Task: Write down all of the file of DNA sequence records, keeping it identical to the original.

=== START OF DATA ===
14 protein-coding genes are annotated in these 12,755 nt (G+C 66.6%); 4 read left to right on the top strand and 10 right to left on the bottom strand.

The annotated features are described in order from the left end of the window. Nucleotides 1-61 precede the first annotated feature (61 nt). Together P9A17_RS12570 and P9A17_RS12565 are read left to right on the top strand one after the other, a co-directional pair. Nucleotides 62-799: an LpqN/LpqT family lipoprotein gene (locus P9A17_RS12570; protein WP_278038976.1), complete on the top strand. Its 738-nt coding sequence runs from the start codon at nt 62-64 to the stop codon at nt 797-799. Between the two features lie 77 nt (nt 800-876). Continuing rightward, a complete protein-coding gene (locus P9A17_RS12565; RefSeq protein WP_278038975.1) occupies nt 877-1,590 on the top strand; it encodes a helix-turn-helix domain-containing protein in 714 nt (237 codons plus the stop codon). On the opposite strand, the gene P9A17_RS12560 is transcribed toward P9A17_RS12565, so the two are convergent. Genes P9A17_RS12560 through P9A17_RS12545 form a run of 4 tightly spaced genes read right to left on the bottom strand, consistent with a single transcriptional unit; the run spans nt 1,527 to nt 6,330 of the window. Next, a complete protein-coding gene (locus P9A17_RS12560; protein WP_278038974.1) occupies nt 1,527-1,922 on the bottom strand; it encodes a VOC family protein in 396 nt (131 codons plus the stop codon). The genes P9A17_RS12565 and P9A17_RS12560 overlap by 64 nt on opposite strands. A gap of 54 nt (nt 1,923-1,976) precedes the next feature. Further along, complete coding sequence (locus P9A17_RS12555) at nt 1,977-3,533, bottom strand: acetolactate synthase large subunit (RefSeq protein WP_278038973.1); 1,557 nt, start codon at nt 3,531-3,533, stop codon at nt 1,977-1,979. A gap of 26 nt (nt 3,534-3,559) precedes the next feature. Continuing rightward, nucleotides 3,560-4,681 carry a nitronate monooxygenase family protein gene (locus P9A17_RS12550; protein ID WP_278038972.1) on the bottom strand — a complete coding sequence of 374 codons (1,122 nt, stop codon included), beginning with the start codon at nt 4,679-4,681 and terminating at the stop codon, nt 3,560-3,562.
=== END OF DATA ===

14 protein-coding genes are annotated in these 12,755 nt (G+C 66.6%); 4 read left to right on the top strand and 10 right to left on the bottom strand.

The annotated features are described in order from the left end of the window. Nucleotides 1-61 precede the first annotated feature (61 nt). Together P9A17_RS12570 and P9A17_RS12565 are read left to right on the top strand one after the other, a co-directional pair. Nucleotides 62-799: an LpqN/LpqT family lipoprotein gene (locus P9A17_RS12570; protein WP_278038976.1), complete on the top strand. Its 738-nt coding sequence runs from the start codon at nt 62-64 to the stop codon at nt 797-799. Between the two features lie 77 nt (nt 800-876). Continuing rightward, a complete protein-coding gene (locus P9A17_RS12565; RefSeq protein WP_278038975.1) occupies nt 877-1,590 on the top strand; it encodes a helix-turn-helix domain-containing protein in 714 nt (237 codons plus the stop codon). On the opposite strand, the gene P9A17_RS12560 is transcribed toward P9A17_RS12565, so the two are convergent. Genes P9A17_RS12560 through P9A17_RS12545 form a run of 4 tightly spaced genes read right to left on the bottom strand, consistent with a single transcriptional unit; the run spans nt 1,527 to nt 6,330 of the window. Next, a complete protein-coding gene (locus P9A17_RS12560; protein WP_278038974.1) occupies nt 1,527-1,922 on the bottom strand; it encodes a VOC family protein in 396 nt (131 codons plus the stop codon). The genes P9A17_RS12565 and P9A17_RS12560 overlap by 64 nt on opposite strands. A gap of 54 nt (nt 1,923-1,976) precedes the next feature. Further along, complete coding sequence (locus P9A17_RS12555) at nt 1,977-3,533, bottom strand: acetolactate synthase large subunit (RefSeq protein WP_278038973.1); 1,557 nt, start codon at nt 3,531-3,533, stop codon at nt 1,977-1,979. A gap of 26 nt (nt 3,534-3,559) precedes the next feature. Continuing rightward, nucleotides 3,560-4,681 carry a nitronate monooxygenase family protein gene (locus P9A17_RS12550; protein ID WP_278038972.1) on the bottom strand — a complete coding sequence of 374 codons (1,122 nt, stop codon included), beginning with the start codon at nt 4,679-4,681 and terminating at the stop codon, nt 3,560-3,562.